|dc.identifier.citation||Rodríguez-Molinero, Alejandro; Samà, Albert; Pérez-López, Carlos; Rodríguez-Martín, Daniel; Alcaine, Sheila; Mestre, Berta; Quispe, Paola; Giuliani, Benedetta; Vainstein, Gabriel; Browne, Patrick; Sweeney, Dean; Moreno Arostegui, J. Manuel; Bayes, Àngels; Lewy, Hadas; Costa, Alberto; Annicchiarico, Roberta; Counihan, Timothy; Laighin, Gearòid Ò. Cabestany, Joan (2017). Analysis of correlation between an accelerometer-based algorithm for detecting parkinsonian gait and updrs subscales. Frontiers in Neurology 8 ,||
|dc.description.abstract||Background: Our group earlier developed a small monitoring device, which uses accelerometer measurements to accurately detect motor fluctuations in patients with Parkinson's (On and Off state) based on an algorithm that characterizes gait through the frequency content of strides. To further validate the algorithm, we studied the correlation of its outputs with the motor section of the Unified Parkinson's Disease Rating Scale (UPDRS-III).
Method: Seventy-five patients suffering from Parkinson's disease were asked to walk both in the Off and the On state while wearing the inertial sensor on the waist. Additionally, all patients were administered the motor section of the UPDRS in both motor phases. Tests were conducted at the patient's home. Convergence between the algorithm and the scale was evaluated by using the Spearman's correlation coefficient.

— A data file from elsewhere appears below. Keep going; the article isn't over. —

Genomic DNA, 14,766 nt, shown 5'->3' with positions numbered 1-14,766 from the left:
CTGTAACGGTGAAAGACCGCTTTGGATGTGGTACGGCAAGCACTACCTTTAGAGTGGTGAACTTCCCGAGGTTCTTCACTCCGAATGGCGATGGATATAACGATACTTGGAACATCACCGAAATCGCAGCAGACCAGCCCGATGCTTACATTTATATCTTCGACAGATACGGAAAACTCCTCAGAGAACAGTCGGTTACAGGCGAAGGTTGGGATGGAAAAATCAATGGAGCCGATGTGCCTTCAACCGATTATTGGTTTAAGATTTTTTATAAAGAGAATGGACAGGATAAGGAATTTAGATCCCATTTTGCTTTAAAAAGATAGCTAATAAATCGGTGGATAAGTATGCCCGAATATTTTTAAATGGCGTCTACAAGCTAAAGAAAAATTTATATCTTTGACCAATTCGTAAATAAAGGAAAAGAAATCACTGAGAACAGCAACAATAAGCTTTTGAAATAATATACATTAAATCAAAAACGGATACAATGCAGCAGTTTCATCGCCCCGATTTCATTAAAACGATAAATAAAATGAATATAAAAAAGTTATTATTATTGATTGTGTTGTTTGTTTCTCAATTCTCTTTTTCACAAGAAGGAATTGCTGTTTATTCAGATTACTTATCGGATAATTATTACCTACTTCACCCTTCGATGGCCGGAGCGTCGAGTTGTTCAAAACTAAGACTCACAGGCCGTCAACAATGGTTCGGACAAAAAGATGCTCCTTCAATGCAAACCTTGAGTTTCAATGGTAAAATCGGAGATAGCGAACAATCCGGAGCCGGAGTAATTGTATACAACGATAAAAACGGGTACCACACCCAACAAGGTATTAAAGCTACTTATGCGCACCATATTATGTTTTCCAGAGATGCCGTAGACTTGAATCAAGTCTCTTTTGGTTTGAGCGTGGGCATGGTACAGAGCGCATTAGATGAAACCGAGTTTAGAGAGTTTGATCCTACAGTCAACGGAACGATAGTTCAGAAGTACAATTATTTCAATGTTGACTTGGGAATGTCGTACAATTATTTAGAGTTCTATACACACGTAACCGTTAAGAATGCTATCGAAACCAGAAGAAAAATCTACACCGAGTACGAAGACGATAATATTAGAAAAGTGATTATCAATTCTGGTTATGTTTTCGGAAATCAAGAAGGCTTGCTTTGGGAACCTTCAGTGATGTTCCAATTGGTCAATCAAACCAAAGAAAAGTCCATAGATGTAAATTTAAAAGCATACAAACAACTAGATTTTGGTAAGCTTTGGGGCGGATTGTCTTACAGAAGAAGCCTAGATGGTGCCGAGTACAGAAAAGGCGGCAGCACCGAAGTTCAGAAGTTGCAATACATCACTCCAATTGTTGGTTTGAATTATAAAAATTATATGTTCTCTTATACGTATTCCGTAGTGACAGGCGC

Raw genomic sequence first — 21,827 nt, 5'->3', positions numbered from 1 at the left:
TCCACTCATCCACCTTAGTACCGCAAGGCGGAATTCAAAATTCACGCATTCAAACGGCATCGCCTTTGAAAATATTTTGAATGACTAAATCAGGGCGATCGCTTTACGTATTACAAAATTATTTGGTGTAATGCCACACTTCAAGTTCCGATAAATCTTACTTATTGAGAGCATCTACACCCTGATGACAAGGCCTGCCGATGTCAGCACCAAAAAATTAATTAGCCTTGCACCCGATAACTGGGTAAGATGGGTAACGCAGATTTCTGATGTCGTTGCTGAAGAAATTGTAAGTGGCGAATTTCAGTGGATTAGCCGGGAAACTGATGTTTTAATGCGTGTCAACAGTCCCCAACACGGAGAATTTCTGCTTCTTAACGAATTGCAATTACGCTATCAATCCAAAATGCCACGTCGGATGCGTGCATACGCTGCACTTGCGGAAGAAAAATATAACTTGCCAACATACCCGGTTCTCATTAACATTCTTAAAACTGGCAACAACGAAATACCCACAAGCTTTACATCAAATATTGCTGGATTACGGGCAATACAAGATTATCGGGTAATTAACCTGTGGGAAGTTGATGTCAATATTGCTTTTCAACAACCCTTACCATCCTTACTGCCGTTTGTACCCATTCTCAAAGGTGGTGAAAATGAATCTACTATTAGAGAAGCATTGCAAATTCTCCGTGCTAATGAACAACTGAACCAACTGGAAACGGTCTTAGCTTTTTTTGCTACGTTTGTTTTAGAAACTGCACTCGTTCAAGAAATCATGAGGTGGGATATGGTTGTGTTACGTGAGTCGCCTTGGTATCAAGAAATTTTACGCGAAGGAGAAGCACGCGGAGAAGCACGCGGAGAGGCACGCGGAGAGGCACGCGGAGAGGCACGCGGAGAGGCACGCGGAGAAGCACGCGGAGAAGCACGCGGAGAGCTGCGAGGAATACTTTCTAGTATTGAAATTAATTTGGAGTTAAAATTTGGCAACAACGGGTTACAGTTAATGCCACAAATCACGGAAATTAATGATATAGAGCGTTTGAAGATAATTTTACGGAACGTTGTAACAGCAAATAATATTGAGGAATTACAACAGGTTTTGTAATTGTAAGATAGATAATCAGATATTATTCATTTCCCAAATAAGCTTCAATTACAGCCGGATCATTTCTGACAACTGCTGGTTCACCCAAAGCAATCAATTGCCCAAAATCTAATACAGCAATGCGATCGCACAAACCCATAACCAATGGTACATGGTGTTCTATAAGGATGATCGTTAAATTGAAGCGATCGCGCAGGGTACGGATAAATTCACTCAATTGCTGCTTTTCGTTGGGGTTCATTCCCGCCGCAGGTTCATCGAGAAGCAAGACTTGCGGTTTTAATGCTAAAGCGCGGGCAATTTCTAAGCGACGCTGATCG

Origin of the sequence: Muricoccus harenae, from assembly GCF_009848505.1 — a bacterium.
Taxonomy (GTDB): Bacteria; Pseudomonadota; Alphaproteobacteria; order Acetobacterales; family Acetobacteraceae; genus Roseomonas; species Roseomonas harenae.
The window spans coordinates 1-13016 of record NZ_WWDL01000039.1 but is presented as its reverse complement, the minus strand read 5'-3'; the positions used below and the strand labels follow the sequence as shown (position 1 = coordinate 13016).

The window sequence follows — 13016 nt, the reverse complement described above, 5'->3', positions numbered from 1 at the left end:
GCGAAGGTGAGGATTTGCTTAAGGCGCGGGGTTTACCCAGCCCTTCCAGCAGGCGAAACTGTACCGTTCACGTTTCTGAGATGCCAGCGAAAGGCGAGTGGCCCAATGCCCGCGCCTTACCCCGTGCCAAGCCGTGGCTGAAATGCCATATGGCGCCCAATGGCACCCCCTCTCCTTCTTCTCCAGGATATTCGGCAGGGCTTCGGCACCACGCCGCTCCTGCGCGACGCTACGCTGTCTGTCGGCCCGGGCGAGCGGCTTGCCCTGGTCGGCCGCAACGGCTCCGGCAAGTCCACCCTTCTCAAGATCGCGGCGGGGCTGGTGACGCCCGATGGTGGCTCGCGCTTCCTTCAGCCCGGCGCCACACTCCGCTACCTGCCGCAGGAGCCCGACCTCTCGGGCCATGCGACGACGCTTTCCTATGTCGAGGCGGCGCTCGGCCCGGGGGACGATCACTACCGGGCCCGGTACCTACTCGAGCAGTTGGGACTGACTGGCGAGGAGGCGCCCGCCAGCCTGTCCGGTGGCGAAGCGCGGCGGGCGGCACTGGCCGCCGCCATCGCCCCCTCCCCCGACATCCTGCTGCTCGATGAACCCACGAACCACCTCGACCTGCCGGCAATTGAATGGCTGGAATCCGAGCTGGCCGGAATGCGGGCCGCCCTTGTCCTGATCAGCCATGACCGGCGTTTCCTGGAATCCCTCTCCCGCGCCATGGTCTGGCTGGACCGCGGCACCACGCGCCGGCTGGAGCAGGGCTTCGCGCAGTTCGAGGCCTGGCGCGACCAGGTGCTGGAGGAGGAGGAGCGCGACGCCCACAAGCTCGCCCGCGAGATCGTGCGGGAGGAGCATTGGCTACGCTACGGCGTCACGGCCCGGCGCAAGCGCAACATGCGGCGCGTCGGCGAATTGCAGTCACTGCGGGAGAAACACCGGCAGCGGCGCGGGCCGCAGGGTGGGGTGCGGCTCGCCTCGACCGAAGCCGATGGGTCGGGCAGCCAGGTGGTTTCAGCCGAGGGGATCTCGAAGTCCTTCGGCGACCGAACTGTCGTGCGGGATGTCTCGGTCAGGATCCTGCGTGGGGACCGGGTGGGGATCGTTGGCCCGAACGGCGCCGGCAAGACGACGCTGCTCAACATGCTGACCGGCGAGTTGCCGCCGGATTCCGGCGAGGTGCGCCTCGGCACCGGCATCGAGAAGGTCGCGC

Results: Correlation with the UPDRS-III was moderate (rho 0.56;p&lt;0.001). Correlation between the algorithm outputs and the gait item in the UPDRS-III was good (rho 0.73; p &lt; 0.001). The factorial analysis of the UPDRS-III has repeatedly shown that several of its items can be clustered under the so-called Factor 1: &quot;axial function, balance, and gait.&quot; The correlation between the algorithm outputs and this factor of the UPDRS-III was 0.67 (p&lt;0.01).
Conclusion: The correlation achieved by the algorithm with the UPDRS-III scale suggests that this algorithm might be a useful tool for monitoring patients with Parkinson's disease and motor fluctuations.||